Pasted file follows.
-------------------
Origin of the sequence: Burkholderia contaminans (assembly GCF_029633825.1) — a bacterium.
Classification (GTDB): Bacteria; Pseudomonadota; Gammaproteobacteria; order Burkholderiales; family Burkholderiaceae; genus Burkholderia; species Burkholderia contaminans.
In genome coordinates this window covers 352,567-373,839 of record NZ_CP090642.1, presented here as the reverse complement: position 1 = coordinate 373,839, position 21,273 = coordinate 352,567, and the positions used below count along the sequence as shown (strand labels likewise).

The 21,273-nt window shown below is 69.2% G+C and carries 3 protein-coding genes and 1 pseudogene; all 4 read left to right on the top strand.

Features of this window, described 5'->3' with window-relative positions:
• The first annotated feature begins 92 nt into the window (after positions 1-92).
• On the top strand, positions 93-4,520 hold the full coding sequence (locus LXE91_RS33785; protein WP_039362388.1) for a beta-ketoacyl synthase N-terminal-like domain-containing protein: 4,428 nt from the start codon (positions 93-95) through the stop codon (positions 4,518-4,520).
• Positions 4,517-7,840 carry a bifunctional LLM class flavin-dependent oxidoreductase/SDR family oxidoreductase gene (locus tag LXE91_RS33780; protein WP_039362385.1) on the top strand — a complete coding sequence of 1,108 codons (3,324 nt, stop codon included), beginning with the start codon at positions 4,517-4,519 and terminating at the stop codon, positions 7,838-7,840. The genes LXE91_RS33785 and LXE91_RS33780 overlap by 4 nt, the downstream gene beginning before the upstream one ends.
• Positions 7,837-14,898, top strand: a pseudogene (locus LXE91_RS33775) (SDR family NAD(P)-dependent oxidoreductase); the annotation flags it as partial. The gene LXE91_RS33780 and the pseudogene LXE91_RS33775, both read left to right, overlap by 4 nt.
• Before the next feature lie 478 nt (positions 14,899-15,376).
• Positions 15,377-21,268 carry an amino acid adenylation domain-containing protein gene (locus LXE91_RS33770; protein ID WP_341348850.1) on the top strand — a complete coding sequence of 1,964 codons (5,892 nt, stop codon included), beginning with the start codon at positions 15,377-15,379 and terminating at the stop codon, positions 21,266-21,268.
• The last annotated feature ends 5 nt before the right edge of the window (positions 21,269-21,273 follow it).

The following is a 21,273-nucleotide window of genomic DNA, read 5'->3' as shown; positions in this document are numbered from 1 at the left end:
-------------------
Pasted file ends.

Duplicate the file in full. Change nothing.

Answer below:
Origin of the sequence: Burkholderia contaminans (assembly GCF_029633825.1) — a bacterium.
Classification (GTDB): Bacteria; Pseudomonadota; Gammaproteobacteria; order Burkholderiales; family Burkholderiaceae; genus Burkholderia; species Burkholderia contaminans.
In genome coordinates this window covers 352,567-373,839 of record NZ_CP090642.1, presented here as the reverse complement: position 1 = coordinate 373,839, position 21,273 = coordinate 352,567, and the positions used below count along the sequence as shown (strand labels likewise).

The 21,273-nt window shown below is 69.2% G+C and carries 3 protein-coding genes and 1 pseudogene; all 4 read left to right on the top strand.

Features of this window, described 5'->3' with window-relative positions:
• The first annotated feature begins 92 nt into the window (after positions 1-92).
• On the top strand, positions 93-4,520 hold the full coding sequence (locus LXE91_RS33785; protein WP_039362388.1) for a beta-ketoacyl synthase N-terminal-like domain-containing protein: 4,428 nt from the start codon (positions 93-95) through the stop codon (positions 4,518-4,520).
• Positions 4,517-7,840 carry a bifunctional LLM class flavin-dependent oxidoreductase/SDR family oxidoreductase gene (locus tag LXE91_RS33780; protein WP_039362385.1) on the top strand — a complete coding sequence of 1,108 codons (3,324 nt, stop codon included), beginning with the start codon at positions 4,517-4,519 and terminating at the stop codon, positions 7,838-7,840. The genes LXE91_RS33785 and LXE91_RS33780 overlap by 4 nt, the downstream gene beginning before the upstream one ends.
• Positions 7,837-14,898, top strand: a pseudogene (locus LXE91_RS33775) (SDR family NAD(P)-dependent oxidoreductase); the annotation flags it as partial. The gene LXE91_RS33780 and the pseudogene LXE91_RS33775, both read left to right, overlap by 4 nt.
• Before the next feature lie 478 nt (positions 14,899-15,376).
• Positions 15,377-21,268 carry an amino acid adenylation domain-containing protein gene (locus LXE91_RS33770; protein ID WP_341348850.1) on the top strand — a complete coding sequence of 1,964 codons (5,892 nt, stop codon included), beginning with the start codon at positions 15,377-15,379 and terminating at the stop codon, positions 21,266-21,268.
• The last annotated feature ends 5 nt before the right edge of the window (positions 21,269-21,273 follow it).

The following is a 21,273-nucleotide window of genomic DNA, read 5'->3' as shown; positions in this document are numbered from 1 at the left end: